January 21, 2019

Asbestos found at former school site


Asbestos found at former school site

Asbestos risk: Pupils to study at neighbouring school

Bayfield School, Herne Bay. Photo / Jason Dorday.
Bayfield School, Herne Bay. Photo / Jason Dorday.

Pupils from an asbestos-contaminated Auckland primary school will be taught at a neighbouring school until the all-clear is given.

Bayfield School in Herne Bay will merge with Ponsonby Primary School for a week while a classroom block with asbestos in its cladding is completely removed from the decile 10 school.

Bayfield Board of Trustees’ chairman David McPherson said the roll of about 350 Bayfield pupils won’t have to squeeze into Ponsonby Primary classrooms.

“We’re not merging classes. Ponsonby has available spaces for our kids – its hall and a number of rooms. There has been talk about combining sports events – that’s part of what would be happening normally.”

The Ministry of Education said schools had freedom to determine arrangements for themselves. A media representative said she was unaware of restrictions about the number of pupils or teachers allowed in a single room.

All of Bayfield will remain closed until a concrete slab can be removed from an old building. “It makes sense to complete the entirety of the demolition,” Mr McPherson said.

His own son will go from Bayfield to Ponsonby Primary this week. “He’s excited about the chance of a new experience, spending a week at a different school,” Mr McPherson said. “Children are resilient and they’ll enjoy it.”

The parent who raised the alarm over asbestos said the coming week would not be without anxiety.

Brett Archer said he organised testing when he noticed asbestos dust coming from cladding on a six-classroom block being demolished at Bayfield School. He said his children wanted to know whether the other kids would be at Ponsonby and where their class would be.

“There’s anxiety – but kids will be kids, they’ll cope well. It’ll be quite a novelty.”

Mr Archer first raised concerns on May 2 in response to an email about the demolition, but said it took until May 7 for independently verified asbestos test results, which he organised, to come back. Mr Archer also inspected the paperwork of the demolition workers himself.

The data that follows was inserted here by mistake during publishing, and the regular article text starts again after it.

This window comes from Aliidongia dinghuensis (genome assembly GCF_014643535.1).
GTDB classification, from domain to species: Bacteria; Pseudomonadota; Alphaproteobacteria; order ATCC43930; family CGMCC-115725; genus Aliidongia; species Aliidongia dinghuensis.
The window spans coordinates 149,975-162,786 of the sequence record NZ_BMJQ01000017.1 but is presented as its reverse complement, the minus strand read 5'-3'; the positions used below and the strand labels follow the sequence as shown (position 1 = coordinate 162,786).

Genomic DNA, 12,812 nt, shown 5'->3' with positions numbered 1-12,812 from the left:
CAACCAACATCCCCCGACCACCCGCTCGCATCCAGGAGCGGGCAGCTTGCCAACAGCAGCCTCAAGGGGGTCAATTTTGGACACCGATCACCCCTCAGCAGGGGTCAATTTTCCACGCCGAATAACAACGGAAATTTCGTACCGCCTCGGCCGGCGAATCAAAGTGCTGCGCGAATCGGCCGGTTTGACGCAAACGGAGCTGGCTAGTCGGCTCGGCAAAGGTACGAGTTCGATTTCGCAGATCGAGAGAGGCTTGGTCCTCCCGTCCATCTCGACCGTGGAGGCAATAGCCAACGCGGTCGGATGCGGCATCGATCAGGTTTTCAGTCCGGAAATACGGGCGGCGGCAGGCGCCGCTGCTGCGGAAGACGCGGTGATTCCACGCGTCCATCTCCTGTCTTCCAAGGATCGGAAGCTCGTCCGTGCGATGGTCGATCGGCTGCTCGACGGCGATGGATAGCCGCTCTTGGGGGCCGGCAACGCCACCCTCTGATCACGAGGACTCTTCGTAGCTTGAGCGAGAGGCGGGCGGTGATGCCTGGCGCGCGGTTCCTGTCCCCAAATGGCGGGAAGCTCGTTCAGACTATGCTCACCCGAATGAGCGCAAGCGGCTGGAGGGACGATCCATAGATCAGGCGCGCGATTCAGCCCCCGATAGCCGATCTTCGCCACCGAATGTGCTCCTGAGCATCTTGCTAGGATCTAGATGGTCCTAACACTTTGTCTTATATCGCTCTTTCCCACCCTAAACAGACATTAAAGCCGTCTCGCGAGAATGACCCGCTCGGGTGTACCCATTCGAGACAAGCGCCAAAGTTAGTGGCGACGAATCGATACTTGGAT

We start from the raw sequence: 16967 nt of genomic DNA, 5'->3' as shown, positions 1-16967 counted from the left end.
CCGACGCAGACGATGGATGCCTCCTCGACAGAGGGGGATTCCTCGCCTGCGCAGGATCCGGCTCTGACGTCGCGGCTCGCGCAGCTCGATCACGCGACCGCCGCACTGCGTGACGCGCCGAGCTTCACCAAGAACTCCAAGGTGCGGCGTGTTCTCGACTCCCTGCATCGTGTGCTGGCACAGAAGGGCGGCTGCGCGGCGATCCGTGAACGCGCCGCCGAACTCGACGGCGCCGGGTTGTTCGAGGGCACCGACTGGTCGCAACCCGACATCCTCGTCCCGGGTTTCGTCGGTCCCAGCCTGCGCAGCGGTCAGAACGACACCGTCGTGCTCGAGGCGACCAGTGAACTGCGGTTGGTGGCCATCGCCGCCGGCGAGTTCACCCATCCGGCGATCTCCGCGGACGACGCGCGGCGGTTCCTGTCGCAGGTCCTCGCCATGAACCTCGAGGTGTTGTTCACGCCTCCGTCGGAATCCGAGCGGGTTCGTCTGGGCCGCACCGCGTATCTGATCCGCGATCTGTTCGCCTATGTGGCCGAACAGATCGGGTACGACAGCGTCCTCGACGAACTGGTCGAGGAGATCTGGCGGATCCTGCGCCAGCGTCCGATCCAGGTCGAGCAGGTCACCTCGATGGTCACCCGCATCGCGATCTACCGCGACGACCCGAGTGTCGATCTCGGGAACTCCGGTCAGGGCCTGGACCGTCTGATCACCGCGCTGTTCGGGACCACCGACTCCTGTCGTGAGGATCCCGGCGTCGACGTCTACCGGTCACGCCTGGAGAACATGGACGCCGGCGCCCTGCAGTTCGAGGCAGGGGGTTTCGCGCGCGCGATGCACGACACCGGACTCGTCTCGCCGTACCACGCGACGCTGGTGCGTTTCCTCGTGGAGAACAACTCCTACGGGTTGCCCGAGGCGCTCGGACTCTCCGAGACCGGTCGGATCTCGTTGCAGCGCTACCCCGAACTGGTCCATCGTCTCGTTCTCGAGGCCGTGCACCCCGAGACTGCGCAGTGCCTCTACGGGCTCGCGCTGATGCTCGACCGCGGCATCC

“Everyone was shellshocked, they hadn’t quite realised 1) what the hell was going on and 2) the disjoint between what was happening on site and the paperwork.”

Ministry of Education Head of Education Infrastructure Service, Kim Shannon, told media on Thursday that testing that day found no sign of any asbestos contamination outside the immediate work site area, although further testing would be done.

Mr Archer, who deals with asbestos contamination on a daily basis, said his children’s health and safety was his key concern.

“The MOE has jumped in ferociously. I’m taking comfort that Worksafe and the Board and Ministry of Health are involved. But it took six days for me to get to the point of getting the school closed.

“It’s an absolute disaster any way you look at it; the impact on learning. It’s huge,” Mr Archer said.

Mr McPherson, a lawyer at Bell Gully, continued meeting with Bayfield’s principal and the board this afternoon.


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Asbestos risk: Pupils to study at neighbouring school

Asbestos fears shut down school

Bayfield School, Herne Bay. Photo / Jason Dorday.
Bayfield School, Herne Bay. Photo / Jason Dorday.

It’s hoped asbestos-contaminated demolition material that kept an Auckland primary school closed today will be cleared by Monday.